By Frank Miles, ,
Published May 24, 2018
A World War II and Vietnam veteran who survived a harrowing 1969 Navy ship collision that killed his son, then spent decades fighting to memorialize him, has died at 93.
Retired Master Chief Lawrence Reilly Sr.’s daughter said he died Wednesday at a hospital in Syracuse, N.Y., of complications from pneumonia.
“Our Navy veterans are cherished members of our Navy family, and the sailors who served aboard USS Frank E. Evans are the embodiment of courage, service, and sacrifice,” Navy spokesperson Lt. Marycate Walsh told Fox News.
Reilly and his son, Lawrence Reilly Jr., were aboard the USS Frank E. Evans when the destroyer was cut in half by HMAS Melbourne, an Australian aircraft carrier, during a training exercise in the South China Sea.
The elder Reilly survived when the ship’s rear half remained afloat. His son and 73 other sailors went down with the forward section.
He later fought unsuccessfully to have the victims’ names inscribed on the Vietnam Veterans Memorial.
The Evans supported ground operations in Vietnam just weeks before it was cut in two.
The Pentagon says the victims weren’t eligible for the Vietnam Memorial because they died outside the designated war zone.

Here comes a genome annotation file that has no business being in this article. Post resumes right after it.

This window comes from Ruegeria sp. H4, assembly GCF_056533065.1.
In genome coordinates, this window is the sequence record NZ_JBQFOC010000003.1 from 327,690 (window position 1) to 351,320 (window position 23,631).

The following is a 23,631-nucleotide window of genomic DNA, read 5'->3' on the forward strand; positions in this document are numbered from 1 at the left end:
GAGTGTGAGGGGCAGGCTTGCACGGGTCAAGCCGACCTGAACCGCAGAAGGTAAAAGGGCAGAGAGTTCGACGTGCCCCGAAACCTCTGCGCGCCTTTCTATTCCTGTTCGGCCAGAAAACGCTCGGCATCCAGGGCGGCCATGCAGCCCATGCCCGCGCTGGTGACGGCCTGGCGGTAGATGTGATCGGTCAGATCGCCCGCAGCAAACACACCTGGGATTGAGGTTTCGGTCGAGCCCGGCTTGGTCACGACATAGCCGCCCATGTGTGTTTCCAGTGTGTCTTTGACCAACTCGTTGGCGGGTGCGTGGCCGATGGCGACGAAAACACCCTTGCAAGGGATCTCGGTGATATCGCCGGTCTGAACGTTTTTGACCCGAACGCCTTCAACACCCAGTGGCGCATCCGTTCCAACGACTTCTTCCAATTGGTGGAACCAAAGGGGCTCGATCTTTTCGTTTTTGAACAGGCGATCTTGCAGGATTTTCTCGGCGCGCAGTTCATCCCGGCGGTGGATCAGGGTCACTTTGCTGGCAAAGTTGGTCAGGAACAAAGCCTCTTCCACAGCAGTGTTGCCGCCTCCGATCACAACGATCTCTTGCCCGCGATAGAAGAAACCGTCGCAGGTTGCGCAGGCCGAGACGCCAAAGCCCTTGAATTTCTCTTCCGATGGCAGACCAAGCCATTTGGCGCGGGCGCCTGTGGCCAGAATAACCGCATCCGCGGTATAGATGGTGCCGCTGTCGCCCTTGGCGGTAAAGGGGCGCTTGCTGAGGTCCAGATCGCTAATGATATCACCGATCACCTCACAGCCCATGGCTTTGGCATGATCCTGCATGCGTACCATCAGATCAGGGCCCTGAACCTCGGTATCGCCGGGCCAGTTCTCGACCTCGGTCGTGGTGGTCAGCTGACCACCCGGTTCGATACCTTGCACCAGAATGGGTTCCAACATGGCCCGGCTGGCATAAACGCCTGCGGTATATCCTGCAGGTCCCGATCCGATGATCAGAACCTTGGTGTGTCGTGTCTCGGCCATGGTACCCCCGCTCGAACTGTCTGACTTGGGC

Instead of granting an exemption to the war zone rule, the Pentagon offered to pay tribute to the fallen sailors by listing their names on a memorial plaque to be placed inside the education center to be built near the wall.
The decision not to memorialize the sailors angered Reilly Sr.
“I’m not happy with the whole thing,” he said last year. “It’s a bad deal.”
His daughter said a private funeral service will be held Sunday at a Syracuse funeral home.
Her father’s ashes will be placed next to a memorial marker for his son at Fort Rosecrans National Cemetery overlooking the Pacific Ocean in San Diego, where both father and son served.
“I’m just very sad he didn’t get see the day when they are on the wall,” his daughter, Luanne Oda, said. “But we’re going to keep fighting for it. They deserve it.”
Democrat Chuck Schumer, the Senate minority leader, mentioned Reilly’s death from the chamber’s floor Thursday, and praised the veteran’s efforts on behalf of his lost son and shipmates.
“In his honor, we will continue to pressure the Pentagon to recognize the Frank E. Evans on the Vietnam Memorial,” Schumer said.
The Associated Press contributed to this report.